Thursday, August 28, 2003

'Skurt' Doyle

Jack Doyle, “the gorgeous Gael” was a well known Irish boxing hero, albeit a somewhat flawed one, during the 1940’s and 1950’s.  Here in Athy the name Jack Doyle is a common enough one and was the name of a local sporting legend who was known far and wide as “Skurt” Doyle.  What was the origin of the nickname “Skurt” I cannot say, but it was a name proudly borne by Athy man Jack Doyle, whose prowess on many sporting fields ranked him in the forefront of sporting heroes of his time.

I have been accumulating bits and pieces of information on “Skurt” Doyle for many years, always conscious of his importance in the pantheon of local sporting legends of the past.  There are very few people today who remember “Skurt” Doyle and those who do recall him will have memories and recollections of this great man in his later years. 

“Skurt” Doyle as a young man enlisted in the Dublin Fusiliers a few years after the dawning of the 20th century.  The year was 1904 and just months previously Athy had been en fête for the Gordon Bennett Race which thrilled and excited the locals and visitors alike who thronged the streets of Athy and the roads leading out of the town on that famous day in July 1903.  “Skurt” was sent to England for training with the Dublin Fusiliers following which he was based for a few years in Egypt and Malta.  It was while in Egypt that “Skurt’s” sporting prowess first came to prominence.  He participated in a boxing tournament while stationed in Khartoum and became the British Army Novice Cruiserweight Champion when he defeated Jim Lillis, a Dublin born one time professional boxer.

I have often heard accounts of “Skurt’s” prowess as a runner and the story of how he ran in a marathon race across the Egyptian Desert, only to lose out to a fleet footed Arab.  The story goes that “Skurt” only managed second place, simply because he had consumed a quantity of porter before the race and was not in peak condition for the desert run.  But for that, we were told, the Arab would have found himself floundering in the wake of the Athy man!

Before he enlisted in the British Army, “Skurt” played Gaelic football for the Athy club and was enormously proud of the day he and another local man, Paddy “Thatcher” Nolan togged out to play alongside the legendary Joe Rafferty after the Clane team arrived in Athy to play a football match with only 13 players.  Clane were county champions between 1901 and 1903 and their star player was Joe Rafferty, regarded as the greatest mid-fielder of his time.  Rafferty who was born on Lambay Island was the lynchpin of the Clane team which won three successive county championships and when he transferred to Roseberry he helped that club win seven championship titles in a row from 1904.  One of Kildare’s most famous footballers, Joe Rafferty, played for the county in the famous All Ireland Football Finals of 1905 and 1907.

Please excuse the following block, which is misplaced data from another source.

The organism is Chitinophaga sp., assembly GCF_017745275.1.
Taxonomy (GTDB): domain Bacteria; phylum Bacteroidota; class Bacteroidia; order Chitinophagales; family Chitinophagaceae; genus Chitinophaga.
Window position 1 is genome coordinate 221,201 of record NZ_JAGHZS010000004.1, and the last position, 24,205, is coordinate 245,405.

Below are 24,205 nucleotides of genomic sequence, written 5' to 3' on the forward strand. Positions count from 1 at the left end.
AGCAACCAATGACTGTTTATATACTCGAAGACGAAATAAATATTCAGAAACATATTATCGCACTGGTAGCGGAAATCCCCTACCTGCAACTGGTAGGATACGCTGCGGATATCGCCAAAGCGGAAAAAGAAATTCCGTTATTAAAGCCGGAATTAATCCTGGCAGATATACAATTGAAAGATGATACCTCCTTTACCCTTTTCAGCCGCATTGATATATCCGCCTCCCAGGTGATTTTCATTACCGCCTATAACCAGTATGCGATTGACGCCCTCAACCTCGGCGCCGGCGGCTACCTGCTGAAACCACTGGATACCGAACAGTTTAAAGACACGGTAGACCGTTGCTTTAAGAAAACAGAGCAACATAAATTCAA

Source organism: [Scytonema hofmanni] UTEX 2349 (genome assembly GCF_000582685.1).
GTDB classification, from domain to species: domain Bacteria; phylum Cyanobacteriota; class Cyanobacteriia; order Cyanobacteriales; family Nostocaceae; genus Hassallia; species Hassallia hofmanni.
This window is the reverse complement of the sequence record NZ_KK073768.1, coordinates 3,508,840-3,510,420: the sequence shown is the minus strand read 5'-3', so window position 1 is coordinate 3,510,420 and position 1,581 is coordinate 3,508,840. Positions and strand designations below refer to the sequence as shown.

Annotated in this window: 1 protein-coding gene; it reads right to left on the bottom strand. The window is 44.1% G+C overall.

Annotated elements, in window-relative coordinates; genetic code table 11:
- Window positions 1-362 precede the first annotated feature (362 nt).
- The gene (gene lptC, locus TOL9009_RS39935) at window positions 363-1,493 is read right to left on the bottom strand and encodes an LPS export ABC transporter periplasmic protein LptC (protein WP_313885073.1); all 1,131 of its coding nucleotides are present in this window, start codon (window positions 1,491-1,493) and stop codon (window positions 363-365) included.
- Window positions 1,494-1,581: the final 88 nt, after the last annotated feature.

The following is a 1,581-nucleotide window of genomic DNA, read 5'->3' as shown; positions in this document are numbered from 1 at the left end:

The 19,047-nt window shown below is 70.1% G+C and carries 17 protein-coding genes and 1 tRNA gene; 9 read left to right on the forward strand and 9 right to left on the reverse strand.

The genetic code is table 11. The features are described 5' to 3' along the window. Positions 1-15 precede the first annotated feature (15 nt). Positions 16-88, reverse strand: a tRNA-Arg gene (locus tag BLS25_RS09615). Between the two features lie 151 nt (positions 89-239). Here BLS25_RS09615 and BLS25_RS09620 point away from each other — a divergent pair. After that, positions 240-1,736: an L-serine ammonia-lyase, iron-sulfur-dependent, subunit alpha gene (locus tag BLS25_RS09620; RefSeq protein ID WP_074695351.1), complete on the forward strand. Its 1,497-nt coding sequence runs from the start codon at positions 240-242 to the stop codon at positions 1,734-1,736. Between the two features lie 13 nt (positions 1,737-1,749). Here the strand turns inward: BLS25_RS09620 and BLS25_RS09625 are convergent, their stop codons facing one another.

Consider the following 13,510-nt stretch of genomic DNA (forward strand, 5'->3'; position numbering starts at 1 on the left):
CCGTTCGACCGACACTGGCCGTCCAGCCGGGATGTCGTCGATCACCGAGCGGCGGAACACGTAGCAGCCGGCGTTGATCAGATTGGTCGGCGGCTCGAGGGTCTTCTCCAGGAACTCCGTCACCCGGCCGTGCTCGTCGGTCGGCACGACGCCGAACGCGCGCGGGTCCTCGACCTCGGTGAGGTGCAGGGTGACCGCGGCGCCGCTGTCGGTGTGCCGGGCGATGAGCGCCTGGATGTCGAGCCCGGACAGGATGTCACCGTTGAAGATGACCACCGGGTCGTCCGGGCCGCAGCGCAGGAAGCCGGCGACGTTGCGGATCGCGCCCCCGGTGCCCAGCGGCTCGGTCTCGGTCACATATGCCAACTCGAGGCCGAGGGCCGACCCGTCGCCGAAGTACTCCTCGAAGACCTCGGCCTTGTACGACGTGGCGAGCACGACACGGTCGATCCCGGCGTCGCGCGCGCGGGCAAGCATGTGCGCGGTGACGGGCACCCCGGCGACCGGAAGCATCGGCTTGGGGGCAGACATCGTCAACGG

That match involving Clane and Athy was played a short time before “Skurt” Doyle left Athy to join the British Army but while a regular soldier in the Dublin Fusiliers “Skurt” continued to play Gaelic football.  He was a member of the regimental team which in 1910 played in Aldershot, England against an Irish Guard’s team before approximately 7,000 spectators.  Was this I wonder the first Gaelic football match between British Army Regiments based in England.

“Skurt” as a regular soldier was part of the British Expeditionary Force which landed in France at the start of World War I.  He was captured during the Battle of Mons and like so many other Irish men spent the remaining years of the war as a prisoner in the Limburg P.O.W. camp.  It was in Limburg that “Skurt” met Fr. J.T. Crotty, the Dominican priest who had previously served in the Athy Priory, who was then one of the chaplains to the 3,000 or so Irishmen imprisoned in Limburg.  Three Athy men, Michael Bowden, Martin Maher and John Byrne who like “Skurt” Doyle were soldiers of the 2nd Battalion Royal Dublin Fusiliers were to die in Limburg before the end of the war.